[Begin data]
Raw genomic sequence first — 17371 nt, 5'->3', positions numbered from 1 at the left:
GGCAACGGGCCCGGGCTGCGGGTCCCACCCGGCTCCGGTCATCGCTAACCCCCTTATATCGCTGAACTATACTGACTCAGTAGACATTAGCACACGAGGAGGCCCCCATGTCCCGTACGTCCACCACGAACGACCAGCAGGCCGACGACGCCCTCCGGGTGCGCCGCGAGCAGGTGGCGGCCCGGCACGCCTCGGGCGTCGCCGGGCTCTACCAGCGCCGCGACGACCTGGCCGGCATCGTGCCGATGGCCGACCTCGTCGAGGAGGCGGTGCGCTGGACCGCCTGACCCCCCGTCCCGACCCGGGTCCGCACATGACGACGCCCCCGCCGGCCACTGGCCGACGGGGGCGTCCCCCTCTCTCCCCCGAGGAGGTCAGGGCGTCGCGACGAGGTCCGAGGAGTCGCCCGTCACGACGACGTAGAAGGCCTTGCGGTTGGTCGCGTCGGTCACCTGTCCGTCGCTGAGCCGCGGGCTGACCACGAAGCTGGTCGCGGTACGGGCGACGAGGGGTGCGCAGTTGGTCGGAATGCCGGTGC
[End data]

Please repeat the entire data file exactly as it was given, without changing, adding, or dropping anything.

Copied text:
Raw genomic sequence first — 17371 nt, 5'->3', positions numbered from 1 at the left:
GGCAACGGGCCCGGGCTGCGGGTCCCACCCGGCTCCGGTCATCGCTAACCCCCTTATATCGCTGAACTATACTGACTCAGTAGACATTAGCACACGAGGAGGCCCCCATGTCCCGTACGTCCACCACGAACGACCAGCAGGCCGACGACGCCCTCCGGGTGCGCCGCGAGCAGGTGGCGGCCCGGCACGCCTCGGGCGTCGCCGGGCTCTACCAGCGCCGCGACGACCTGGCCGGCATCGTGCCGATGGCCGACCTCGTCGAGGAGGCGGTGCGCTGGACCGCCTGACCCCCCGTCCCGACCCGGGTCCGCACATGACGACGCCCCCGCCGGCCACTGGCCGACGGGGGCGTCCCCCTCTCTCCCCCGAGGAGGTCAGGGCGTCGCGACGAGGTCCGAGGAGTCGCCCGTCACGACGACGTAGAAGGCCTTGCGGTTGGTCGCGTCGGTCACCTGTCCGTCGCTGAGCCGCGGGCTGACCACGAAGCTGGTCGCGGTACGGGCGACGAGGGGTGCGCAGTTGGTCGGAATGCCGGTGC